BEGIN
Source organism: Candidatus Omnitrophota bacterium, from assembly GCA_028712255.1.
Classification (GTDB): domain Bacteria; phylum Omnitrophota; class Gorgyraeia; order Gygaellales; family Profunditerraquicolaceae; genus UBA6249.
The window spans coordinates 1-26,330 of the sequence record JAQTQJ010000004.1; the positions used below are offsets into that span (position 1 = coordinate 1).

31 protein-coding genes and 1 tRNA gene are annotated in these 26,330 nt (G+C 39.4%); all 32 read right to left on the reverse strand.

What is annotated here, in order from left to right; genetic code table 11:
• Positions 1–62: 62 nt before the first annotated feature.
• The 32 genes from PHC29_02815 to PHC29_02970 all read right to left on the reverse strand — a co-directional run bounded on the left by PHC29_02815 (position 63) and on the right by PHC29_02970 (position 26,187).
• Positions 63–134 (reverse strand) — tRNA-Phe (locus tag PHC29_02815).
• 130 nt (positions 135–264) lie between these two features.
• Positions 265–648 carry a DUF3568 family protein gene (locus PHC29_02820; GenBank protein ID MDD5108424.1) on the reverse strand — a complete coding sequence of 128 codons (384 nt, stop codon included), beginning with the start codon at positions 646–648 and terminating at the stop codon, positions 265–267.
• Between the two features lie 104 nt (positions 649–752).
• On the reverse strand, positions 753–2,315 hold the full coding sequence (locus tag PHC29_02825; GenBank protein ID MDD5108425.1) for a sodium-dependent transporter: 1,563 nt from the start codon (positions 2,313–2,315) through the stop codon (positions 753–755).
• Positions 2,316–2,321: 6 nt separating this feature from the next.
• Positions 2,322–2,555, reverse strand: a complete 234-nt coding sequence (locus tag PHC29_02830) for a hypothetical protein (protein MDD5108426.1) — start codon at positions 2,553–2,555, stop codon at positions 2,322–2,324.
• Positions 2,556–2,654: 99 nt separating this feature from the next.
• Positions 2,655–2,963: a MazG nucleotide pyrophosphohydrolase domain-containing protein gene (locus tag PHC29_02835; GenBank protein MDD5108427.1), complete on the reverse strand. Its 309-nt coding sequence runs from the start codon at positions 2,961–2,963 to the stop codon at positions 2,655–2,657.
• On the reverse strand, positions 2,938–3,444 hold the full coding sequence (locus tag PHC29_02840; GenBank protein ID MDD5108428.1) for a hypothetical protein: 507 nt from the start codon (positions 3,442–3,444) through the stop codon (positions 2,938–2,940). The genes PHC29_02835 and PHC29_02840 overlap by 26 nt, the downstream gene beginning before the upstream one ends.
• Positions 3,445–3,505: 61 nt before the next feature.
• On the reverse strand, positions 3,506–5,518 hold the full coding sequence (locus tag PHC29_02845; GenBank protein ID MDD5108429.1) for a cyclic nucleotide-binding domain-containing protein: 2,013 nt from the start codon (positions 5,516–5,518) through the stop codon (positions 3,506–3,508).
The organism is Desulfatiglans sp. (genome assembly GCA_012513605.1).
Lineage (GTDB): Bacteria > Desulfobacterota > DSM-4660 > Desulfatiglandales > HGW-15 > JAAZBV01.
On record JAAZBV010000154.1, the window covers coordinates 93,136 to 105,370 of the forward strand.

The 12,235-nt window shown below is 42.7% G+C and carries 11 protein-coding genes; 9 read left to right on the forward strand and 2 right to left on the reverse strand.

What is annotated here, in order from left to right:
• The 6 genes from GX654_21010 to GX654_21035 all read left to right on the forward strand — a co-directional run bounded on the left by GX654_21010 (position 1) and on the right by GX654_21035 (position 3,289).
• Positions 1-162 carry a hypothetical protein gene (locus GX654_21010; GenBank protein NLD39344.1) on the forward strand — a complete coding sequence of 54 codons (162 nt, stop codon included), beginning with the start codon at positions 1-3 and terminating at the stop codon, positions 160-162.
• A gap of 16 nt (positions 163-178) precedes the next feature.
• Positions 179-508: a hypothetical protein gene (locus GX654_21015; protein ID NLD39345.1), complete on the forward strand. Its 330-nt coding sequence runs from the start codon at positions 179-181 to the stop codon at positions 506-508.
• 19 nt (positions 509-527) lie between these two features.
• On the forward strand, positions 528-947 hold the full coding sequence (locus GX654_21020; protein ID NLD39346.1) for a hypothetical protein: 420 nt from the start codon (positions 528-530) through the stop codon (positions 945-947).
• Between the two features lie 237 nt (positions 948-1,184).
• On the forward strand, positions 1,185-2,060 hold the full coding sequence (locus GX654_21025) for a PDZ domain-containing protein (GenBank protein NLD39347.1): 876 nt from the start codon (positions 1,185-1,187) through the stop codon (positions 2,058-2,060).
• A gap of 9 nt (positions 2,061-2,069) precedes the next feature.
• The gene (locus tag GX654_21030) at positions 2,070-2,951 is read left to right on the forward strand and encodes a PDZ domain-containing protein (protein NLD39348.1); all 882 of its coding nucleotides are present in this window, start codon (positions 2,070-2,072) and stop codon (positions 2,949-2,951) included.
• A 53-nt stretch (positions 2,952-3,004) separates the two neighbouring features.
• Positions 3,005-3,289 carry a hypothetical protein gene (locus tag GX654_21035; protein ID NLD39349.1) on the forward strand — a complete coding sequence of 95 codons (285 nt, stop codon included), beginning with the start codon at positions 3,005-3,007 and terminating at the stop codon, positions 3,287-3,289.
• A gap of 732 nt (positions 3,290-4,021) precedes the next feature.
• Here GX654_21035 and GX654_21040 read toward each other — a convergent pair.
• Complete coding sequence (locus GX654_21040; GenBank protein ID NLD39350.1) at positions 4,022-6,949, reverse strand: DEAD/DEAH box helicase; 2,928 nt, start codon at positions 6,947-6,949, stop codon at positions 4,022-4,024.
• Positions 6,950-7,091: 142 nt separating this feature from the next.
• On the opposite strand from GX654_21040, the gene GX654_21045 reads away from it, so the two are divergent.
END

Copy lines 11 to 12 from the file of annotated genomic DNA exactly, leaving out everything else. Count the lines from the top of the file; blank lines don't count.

• Between the two features lie 104 nt (positions 649–752).
• On the reverse strand, positions 753–2,315 hold the full coding sequence (locus tag PHC29_02825; GenBank protein ID MDD5108425.1) for a sodium-dependent transporter: 1,563 nt from the start codon (positions 2,313–2,315) through the stop codon (positions 753–755).